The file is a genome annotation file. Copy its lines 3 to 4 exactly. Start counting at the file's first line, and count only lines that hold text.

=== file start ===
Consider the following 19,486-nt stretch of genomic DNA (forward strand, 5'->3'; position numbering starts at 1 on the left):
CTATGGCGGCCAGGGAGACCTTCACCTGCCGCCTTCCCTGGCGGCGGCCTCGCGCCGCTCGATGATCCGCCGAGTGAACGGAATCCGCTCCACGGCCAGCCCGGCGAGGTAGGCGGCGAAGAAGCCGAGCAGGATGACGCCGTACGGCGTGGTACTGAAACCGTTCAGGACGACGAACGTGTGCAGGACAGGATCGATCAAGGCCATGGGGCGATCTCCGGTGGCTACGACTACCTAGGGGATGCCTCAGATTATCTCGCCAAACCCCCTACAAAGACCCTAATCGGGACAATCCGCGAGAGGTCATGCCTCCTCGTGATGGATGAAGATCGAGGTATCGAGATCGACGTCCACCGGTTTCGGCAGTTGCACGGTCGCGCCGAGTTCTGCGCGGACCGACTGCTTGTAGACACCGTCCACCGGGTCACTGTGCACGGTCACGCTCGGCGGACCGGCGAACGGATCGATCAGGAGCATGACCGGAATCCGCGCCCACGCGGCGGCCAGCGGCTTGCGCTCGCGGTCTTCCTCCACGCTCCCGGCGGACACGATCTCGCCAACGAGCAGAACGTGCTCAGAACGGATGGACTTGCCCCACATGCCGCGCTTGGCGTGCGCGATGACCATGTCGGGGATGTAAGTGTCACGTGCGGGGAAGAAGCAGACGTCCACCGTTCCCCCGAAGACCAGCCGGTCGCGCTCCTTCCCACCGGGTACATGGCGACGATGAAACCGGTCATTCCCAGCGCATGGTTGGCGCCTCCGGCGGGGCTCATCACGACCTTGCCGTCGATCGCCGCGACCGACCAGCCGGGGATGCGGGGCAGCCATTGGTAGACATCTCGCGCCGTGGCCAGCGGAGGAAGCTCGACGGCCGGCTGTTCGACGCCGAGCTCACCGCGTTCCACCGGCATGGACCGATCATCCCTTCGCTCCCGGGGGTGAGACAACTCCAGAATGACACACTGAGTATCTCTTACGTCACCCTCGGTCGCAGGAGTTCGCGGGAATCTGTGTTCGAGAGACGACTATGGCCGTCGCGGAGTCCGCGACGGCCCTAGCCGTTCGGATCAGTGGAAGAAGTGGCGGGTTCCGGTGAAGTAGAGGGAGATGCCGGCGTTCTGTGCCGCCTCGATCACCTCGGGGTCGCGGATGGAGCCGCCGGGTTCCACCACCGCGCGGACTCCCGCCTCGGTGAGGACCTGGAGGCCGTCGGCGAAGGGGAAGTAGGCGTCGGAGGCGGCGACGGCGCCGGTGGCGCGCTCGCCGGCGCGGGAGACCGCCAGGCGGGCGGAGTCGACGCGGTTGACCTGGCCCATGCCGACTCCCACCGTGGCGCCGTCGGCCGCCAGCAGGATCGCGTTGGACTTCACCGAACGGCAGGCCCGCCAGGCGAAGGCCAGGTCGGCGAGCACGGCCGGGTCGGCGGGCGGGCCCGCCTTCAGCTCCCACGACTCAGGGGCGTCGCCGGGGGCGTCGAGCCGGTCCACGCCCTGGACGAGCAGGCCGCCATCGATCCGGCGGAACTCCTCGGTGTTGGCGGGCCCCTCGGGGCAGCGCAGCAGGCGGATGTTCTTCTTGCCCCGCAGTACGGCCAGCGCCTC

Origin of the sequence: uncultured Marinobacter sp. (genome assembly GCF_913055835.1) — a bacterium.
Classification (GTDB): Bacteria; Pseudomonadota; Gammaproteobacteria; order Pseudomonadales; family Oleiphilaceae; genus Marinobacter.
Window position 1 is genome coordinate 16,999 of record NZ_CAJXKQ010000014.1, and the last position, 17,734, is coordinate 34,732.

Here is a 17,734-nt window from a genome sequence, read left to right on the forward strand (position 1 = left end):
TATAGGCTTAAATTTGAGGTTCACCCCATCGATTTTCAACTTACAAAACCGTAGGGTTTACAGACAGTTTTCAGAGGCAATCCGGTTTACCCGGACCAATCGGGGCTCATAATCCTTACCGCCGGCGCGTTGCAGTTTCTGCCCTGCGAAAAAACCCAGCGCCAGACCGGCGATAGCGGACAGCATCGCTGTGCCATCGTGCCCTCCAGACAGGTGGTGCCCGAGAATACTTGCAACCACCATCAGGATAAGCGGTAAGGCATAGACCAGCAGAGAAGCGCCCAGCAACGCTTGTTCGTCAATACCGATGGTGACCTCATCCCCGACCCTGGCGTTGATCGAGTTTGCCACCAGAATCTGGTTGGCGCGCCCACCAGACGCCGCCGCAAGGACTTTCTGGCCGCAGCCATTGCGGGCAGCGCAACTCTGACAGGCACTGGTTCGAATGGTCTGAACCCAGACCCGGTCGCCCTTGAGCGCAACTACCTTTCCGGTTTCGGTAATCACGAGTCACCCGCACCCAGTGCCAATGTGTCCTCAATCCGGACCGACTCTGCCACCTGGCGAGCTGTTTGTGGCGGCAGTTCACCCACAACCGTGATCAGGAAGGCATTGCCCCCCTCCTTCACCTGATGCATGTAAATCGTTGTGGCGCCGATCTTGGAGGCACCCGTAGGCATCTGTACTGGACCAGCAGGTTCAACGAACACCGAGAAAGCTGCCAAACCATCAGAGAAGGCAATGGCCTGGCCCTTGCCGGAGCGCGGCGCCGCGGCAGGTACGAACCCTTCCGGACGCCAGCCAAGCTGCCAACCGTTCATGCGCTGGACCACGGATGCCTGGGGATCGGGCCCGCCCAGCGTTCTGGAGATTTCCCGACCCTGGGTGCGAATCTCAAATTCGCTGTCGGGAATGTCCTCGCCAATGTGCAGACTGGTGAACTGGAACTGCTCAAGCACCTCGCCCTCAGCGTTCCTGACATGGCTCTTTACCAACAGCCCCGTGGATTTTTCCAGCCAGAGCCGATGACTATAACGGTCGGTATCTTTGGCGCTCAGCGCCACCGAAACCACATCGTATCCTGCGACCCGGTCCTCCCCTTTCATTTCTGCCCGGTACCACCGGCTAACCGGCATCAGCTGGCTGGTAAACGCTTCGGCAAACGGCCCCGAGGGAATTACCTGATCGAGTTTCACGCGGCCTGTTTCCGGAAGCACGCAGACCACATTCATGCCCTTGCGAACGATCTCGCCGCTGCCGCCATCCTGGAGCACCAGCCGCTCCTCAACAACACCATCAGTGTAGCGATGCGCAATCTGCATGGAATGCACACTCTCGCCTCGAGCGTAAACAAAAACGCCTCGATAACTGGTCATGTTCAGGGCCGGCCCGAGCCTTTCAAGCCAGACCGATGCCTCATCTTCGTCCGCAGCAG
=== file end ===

Origin of the sequence: uncultured Marinobacter sp. (genome assembly GCF_913055835.1) — a bacterium.
Classification (GTDB): Bacteria; Pseudomonadota; Gammaproteobacteria; order Pseudomonadales; family Oleiphilaceae; genus Marinobacter.